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Still use a kettle and flame? You should check out this water-boiling sponge

solar sponge boils water mit sun steam 1 press
Jeremy Cho
What kind of backward-looking, technology-fearing Luddite uses a kettle and flame to boil their water these days? That’s the kind of question we might be able to ask if a research project at MIT continues to gain steam in the way it currently is. Pun intended.

What MIT engineers have invented is a sponge-like device, clad in bubble wrap, which can heat water to boiling temperatures simply by soaking up ambient sunlight. Most impressive of all, it can be constructed from of basic DIY materials.

“We have created a floating solar receiver that generates heat from the sun, and heats water to produce steam,” George Ni, an MIT graduate student working on the project, told Digital Trends. “The novelty of this receiver is the ability to produce steam without any accompanying optical concentrators, such as mirrors and lenses. These optical components are often the dominant costs in solar thermal systems, so our receiver will hopefully expand access to solar thermal systems to more people.”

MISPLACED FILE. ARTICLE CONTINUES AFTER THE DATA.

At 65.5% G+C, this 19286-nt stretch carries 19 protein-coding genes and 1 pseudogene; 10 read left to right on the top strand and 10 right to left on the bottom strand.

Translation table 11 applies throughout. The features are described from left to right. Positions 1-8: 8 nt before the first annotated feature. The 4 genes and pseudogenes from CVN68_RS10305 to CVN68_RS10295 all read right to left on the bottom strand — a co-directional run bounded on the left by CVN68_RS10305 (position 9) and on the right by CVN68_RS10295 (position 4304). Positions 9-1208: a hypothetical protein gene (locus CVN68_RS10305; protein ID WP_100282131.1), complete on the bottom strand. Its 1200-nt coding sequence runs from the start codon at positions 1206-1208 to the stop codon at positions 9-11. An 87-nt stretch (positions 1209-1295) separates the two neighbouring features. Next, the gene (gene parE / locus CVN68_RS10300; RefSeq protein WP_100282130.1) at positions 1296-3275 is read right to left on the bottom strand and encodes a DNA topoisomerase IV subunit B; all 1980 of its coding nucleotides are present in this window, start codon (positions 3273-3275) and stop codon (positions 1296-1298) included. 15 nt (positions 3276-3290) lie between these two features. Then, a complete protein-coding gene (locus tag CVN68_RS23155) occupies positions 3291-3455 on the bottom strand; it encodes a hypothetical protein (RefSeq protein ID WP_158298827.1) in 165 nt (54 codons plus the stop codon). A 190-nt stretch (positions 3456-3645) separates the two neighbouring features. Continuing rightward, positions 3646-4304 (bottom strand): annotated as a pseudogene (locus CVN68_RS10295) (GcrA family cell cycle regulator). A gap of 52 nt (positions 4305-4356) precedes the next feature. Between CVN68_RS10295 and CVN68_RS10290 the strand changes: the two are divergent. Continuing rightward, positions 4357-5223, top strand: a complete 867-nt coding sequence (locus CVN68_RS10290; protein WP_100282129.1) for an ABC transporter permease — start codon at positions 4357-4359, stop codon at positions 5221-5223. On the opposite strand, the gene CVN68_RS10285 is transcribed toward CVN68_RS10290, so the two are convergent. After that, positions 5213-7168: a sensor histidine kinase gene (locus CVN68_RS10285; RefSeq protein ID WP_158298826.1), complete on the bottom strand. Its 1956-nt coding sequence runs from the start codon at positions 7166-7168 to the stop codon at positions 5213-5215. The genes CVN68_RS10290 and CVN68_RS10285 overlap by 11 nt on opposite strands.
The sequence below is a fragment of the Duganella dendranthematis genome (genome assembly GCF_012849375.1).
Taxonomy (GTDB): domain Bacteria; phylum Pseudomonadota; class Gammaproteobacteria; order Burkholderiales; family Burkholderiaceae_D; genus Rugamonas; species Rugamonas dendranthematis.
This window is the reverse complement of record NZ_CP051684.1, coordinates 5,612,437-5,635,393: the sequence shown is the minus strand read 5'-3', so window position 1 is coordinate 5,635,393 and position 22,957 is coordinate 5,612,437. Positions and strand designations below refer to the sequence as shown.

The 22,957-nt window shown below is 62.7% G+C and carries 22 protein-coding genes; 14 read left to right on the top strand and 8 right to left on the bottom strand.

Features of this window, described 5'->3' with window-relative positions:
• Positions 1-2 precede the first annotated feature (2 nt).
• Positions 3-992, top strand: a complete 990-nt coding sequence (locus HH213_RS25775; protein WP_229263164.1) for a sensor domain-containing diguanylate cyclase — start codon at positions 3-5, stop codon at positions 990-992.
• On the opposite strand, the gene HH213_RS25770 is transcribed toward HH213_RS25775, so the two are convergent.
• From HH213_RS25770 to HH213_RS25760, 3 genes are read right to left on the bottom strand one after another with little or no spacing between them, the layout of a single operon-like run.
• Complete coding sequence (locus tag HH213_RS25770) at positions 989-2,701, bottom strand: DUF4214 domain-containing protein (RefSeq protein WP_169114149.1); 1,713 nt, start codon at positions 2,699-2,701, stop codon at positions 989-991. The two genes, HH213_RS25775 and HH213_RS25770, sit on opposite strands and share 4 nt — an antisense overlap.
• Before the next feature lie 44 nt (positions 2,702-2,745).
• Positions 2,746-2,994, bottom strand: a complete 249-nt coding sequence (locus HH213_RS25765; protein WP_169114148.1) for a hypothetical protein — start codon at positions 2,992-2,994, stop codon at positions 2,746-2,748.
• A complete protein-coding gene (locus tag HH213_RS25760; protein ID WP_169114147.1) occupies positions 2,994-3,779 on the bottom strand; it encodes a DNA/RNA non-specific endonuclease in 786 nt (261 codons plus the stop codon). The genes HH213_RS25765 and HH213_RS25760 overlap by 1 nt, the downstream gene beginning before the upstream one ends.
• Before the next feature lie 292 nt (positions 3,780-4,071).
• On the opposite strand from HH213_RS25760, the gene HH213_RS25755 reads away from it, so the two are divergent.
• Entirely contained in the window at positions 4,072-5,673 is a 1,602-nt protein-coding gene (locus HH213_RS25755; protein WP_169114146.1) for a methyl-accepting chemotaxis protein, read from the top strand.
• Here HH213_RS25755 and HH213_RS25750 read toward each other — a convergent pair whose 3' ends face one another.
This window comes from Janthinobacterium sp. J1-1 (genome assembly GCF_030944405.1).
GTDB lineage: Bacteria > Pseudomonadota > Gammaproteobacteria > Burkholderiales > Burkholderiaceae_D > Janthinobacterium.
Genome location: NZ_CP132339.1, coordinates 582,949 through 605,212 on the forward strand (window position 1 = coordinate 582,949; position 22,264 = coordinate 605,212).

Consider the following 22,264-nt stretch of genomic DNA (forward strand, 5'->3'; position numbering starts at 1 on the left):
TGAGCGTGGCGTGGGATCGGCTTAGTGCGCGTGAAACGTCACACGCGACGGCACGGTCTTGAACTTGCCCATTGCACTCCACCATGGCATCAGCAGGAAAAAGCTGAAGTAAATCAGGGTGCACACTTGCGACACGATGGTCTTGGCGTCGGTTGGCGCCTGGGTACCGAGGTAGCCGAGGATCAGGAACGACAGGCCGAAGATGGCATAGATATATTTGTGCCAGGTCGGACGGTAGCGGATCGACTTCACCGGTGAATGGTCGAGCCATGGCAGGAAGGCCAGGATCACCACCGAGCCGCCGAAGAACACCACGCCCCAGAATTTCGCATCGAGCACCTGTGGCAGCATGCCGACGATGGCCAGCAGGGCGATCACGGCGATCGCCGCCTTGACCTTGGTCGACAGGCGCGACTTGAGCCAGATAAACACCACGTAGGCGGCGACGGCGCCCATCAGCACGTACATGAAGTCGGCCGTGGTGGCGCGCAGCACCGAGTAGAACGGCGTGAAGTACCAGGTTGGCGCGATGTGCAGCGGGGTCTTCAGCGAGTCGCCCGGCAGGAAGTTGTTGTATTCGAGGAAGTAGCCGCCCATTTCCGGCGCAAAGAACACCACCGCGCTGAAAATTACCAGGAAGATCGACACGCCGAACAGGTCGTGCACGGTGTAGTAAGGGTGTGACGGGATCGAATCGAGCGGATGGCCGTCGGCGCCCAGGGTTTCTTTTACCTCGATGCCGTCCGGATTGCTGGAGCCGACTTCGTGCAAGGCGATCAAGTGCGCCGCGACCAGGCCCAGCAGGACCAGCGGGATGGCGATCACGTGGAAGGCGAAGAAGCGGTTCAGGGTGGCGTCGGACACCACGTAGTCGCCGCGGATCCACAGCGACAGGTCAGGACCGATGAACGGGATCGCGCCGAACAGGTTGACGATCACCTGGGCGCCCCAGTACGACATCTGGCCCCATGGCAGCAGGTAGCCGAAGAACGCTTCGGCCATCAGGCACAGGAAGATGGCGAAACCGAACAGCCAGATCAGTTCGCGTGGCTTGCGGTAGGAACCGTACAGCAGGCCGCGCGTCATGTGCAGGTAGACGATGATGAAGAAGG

George Ni

The project first started in 2014 (check out Digital Trends’ original article here) but the current design offers a number of significant advances since that point. First is the aforementioned ability to reach temperatures of 100°C without any focusing optics technology. Second is the fact that the new prototype is made out of commercially-available materials, many available at local home improvement stores.

“Several of the materials, like bubble wrap and thermal foam, were bought at Home Depot,” Ni continued. “These are common materials that most people should have access to. We combined them in an innovative way to complement each other for steam generation. Ordinary materials combine together to achieve more than the sum of parts.”

In terms of applications, Ni said that there are several interesting real-world use cases. “We anticipate several applications, from seawater desalination to wastewater treatment, to medical device sterilization,” he said. “Additional testing and development is needed for each of those applications. However, we think we have developed a platform that can potentially be low cost and scalable to both small and large sizes.”

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